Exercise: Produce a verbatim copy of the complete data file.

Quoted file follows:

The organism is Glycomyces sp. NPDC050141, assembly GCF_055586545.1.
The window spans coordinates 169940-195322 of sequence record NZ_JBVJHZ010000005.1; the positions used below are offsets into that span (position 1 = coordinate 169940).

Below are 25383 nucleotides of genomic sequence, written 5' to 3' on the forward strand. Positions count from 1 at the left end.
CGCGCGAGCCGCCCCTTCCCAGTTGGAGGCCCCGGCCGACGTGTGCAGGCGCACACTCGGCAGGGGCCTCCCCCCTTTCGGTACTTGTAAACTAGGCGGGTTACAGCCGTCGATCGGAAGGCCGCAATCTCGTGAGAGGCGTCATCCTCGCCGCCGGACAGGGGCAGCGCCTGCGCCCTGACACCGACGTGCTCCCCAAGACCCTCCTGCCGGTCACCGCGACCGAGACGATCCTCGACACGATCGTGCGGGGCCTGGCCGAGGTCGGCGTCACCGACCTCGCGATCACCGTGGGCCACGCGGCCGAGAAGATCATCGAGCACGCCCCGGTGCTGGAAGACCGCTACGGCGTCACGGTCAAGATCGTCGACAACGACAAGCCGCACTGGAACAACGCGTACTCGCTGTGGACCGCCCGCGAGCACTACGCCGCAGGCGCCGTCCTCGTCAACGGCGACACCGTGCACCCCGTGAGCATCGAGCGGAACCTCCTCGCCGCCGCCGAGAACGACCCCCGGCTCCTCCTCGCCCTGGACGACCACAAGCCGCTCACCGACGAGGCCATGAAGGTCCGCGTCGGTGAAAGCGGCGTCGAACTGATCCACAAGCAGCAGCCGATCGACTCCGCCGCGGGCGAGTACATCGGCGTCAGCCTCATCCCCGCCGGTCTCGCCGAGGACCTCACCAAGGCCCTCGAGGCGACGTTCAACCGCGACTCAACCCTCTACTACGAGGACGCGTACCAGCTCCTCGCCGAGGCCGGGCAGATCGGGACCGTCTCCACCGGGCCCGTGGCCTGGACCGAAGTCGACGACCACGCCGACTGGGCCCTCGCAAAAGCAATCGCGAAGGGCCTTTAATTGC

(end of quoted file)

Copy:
The organism is Glycomyces sp. NPDC050141, assembly GCF_055586545.1.
The window spans coordinates 169940-195322 of sequence record NZ_JBVJHZ010000005.1; the positions used below are offsets into that span (position 1 = coordinate 169940).

Below are 25383 nucleotides of genomic sequence, written 5' to 3' on the forward strand. Positions count from 1 at the left end.
CGCGCGAGCCGCCCCTTCCCAGTTGGAGGCCCCGGCCGACGTGTGCAGGCGCACACTCGGCAGGGGCCTCCCCCCTTTCGGTACTTGTAAACTAGGCGGGTTACAGCCGTCGATCGGAAGGCCGCAATCTCGTGAGAGGCGTCATCCTCGCCGCCGGACAGGGGCAGCGCCTGCGCCCTGACACCGACGTGCTCCCCAAGACCCTCCTGCCGGTCACCGCGACCGAGACGATCCTCGACACGATCGTGCGGGGCCTGGCCGAGGTCGGCGTCACCGACCTCGCGATCACCGTGGGCCACGCGGCCGAGAAGATCATCGAGCACGCCCCGGTGCTGGAAGACCGCTACGGCGTCACGGTCAAGATCGTCGACAACGACAAGCCGCACTGGAACAACGCGTACTCGCTGTGGACCGCCCGCGAGCACTACGCCGCAGGCGCCGTCCTCGTCAACGGCGACACCGTGCACCCCGTGAGCATCGAGCGGAACCTCCTCGCCGCCGCCGAGAACGACCCCCGGCTCCTCCTCGCCCTGGACGACCACAAGCCGCTCACCGACGAGGCCATGAAGGTCCGCGTCGGTGAAAGCGGCGTCGAACTGATCCACAAGCAGCAGCCGATCGACTCCGCCGCGGGCGAGTACATCGGCGTCAGCCTCATCCCCGCCGGTCTCGCCGAGGACCTCACCAAGGCCCTCGAGGCGACGTTCAACCGCGACTCAACCCTCTACTACGAGGACGCGTACCAGCTCCTCGCCGAGGCCGGGCAGATCGGGACCGTCTCCACCGGGCCCGTGGCCTGGACCGAAGTCGACGACCACGCCGACTGGGCCCTCGCAAAAGCAATCGCGAAGGGCCTTTAATTGC